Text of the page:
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Coastal Health District finds ways to increase its response to COVID-19
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A community crisis demands a community response, and public health has faced no greater crisis in recent history than the COVID-19 outbreak.

In coastal Georgia, several community partners have joined with the Coastal Health District to increase public health’s capacity to respond.

Some of the joint efforts currently underway include drive-through testing and epidemiological investigations and contact tracing.

Drive-through specimen collection for COVID-19 testing

Early in the crisis it became clear that testing resources needed to expand around the state. Across Georgia, public health districts have set up drive-through specimen collection sites where doctors can send patients to have their nasal passages swabbed for testing.

The drive-through model is quick and efficient, with a reduced risk of spreading infection because patients stay in their cars.

The Coastal Health District has specimen collection sites in Glynn and Chatham counties. In Glynn County, nurses from the Southeast Georgia Health System are assisting with specimen collection. The specimen collection sites are not open to the public – patients must be referred by a physician and be assigned a “Person Under Investigation” number prior to visiting the specimen collection site.

At the Chatham County location, medical students with Mercer University and the Medical College of Georgia at Augusta University are collecting specimens. Local law enforcement officers are also present, assisting with security and traffic flow. The Savannah Police Department, Chatham County Police Department, Chatham County Sheriff’s Office, Glynn County Sheriff’s Office, Georgia State Patrol, Glynn County School Resource Officers and officers with the Motor Carrier Compliance Division are providing support.

As laboratory capacity increases across the state and testing kits become more readily available, traffic to these drive-through specimen collection sites will increase.

Epidemiological investigations, contact tracing 

One key to limiting the spread of COVID-19, the disease caused by the coronavirus, is ensuring that infected individuals don’t spread the virus to others.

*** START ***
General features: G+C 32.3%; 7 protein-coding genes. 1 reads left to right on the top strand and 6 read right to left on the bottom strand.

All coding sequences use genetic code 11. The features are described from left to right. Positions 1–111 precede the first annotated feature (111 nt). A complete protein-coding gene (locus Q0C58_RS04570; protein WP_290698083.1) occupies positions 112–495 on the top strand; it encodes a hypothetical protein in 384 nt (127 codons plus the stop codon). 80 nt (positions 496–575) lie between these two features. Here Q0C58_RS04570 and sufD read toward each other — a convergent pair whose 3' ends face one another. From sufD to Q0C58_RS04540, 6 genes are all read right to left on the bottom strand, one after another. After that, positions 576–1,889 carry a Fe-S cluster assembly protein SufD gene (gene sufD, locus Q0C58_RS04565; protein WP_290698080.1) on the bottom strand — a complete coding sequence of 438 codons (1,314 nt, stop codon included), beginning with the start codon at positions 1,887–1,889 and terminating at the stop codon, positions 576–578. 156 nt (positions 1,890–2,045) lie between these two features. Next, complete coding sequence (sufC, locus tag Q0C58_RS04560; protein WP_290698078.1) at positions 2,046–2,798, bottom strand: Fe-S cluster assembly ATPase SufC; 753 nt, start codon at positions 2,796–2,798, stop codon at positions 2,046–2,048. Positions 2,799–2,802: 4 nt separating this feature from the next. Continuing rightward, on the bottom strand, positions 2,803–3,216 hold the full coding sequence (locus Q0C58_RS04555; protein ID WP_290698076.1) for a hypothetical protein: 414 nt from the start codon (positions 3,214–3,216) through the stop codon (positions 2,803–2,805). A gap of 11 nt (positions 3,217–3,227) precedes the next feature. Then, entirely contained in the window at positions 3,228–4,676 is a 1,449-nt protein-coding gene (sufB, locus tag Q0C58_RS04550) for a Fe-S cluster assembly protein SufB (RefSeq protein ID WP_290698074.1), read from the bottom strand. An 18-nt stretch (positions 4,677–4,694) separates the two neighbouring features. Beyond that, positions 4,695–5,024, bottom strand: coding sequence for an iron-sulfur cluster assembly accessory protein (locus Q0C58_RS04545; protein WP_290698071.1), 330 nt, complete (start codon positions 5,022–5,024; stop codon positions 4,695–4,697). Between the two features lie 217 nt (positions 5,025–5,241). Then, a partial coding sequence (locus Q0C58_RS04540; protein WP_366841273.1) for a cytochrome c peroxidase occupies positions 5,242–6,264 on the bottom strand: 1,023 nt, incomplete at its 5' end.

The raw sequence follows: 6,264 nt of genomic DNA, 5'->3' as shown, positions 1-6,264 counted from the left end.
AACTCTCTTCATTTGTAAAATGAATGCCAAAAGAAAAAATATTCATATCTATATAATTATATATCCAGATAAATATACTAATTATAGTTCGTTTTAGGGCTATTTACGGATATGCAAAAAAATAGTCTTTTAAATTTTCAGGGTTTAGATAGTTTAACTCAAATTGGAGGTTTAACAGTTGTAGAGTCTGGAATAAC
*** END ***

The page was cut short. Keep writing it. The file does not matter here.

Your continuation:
This is the monumental task of Coastal Health District epidemiologists. The epidemiology office calls each individual with a confirmed case of COVID-19 to begin an investigation, which includes creating a list of close contacts that may have been exposed.

One lab-confirmed case can lead to dozens of phone calls to notify these close contacts and offer guidance. While the district typically has four full-time epidemiologists covering eight counties, it was soon clear that in-depth contact tracing could not continue without additional help, and 12 staff members from other departments in the Coastal Health District were reassigned to assist.

As the caseload continued to grow, a partnership opportunity emerged. Third- and fourth-year medical students from Mercer University and the Southeast Campus of the Medical College of Georgia at Augusta University were wrapping up their semester and looking for ways to assist.

After a brief training, they were added to the phone bank for contact tracing. Roughly 50 students are now assisting, working in shifts.

Every day these students, supervised by Coastal Health District epidemiologists, conduct patient interviews and notify close contacts.

Thanks to these partnerships with the Southeast Georgia Health System, Mercer University, and the Medical College of Georgia at August University, the Coastal Health District is better positioned to respond.

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